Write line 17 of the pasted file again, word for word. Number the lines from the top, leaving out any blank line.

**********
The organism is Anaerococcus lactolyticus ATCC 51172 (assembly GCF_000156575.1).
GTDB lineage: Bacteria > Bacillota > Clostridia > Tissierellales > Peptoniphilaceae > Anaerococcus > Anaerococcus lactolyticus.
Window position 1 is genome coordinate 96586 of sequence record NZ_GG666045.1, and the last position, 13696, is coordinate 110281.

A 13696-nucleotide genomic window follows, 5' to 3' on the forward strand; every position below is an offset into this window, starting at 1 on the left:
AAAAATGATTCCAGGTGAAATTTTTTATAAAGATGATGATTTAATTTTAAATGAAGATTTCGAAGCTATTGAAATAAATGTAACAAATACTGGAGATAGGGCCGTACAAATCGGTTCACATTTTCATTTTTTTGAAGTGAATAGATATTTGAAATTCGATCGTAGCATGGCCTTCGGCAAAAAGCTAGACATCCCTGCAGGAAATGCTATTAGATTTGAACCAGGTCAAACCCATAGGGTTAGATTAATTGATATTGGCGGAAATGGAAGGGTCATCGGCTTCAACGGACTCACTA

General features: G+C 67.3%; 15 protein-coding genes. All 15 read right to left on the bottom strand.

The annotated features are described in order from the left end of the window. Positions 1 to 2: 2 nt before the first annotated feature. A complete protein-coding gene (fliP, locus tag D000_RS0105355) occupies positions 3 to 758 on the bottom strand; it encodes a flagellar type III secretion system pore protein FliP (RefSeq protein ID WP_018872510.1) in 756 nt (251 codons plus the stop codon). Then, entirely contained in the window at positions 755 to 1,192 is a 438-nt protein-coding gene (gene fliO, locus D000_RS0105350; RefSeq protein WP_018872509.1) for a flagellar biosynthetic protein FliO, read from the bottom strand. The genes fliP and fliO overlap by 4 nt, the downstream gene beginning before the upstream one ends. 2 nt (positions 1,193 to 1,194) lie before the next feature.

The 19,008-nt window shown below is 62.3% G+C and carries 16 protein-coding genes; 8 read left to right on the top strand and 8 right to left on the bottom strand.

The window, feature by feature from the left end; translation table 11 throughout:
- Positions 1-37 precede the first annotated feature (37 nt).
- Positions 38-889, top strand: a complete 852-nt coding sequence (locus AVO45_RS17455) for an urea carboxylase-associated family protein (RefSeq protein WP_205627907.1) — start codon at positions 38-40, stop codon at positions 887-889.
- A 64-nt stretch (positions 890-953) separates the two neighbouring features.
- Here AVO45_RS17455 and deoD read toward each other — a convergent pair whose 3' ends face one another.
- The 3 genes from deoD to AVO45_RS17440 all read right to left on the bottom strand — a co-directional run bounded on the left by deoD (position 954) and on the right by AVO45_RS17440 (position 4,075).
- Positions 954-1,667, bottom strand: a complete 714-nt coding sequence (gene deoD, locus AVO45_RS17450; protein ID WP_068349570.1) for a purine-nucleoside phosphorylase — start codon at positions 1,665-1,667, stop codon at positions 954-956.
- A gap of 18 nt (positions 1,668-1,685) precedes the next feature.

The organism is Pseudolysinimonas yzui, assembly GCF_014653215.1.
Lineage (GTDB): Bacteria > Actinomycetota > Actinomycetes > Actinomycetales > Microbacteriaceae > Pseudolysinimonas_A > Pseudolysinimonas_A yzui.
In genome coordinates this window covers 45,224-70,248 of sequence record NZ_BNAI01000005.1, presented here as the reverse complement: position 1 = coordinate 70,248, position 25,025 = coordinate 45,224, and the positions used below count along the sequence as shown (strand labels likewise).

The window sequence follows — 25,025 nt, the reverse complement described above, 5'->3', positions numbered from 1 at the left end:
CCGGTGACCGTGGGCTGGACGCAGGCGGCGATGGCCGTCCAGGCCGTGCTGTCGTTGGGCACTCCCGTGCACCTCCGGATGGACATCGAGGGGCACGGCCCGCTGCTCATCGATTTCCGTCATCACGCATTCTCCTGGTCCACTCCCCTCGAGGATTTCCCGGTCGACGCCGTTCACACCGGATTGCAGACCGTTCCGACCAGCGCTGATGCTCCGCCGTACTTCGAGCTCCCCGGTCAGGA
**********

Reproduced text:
The organism is Pseudolysinimonas yzui, assembly GCF_014653215.1.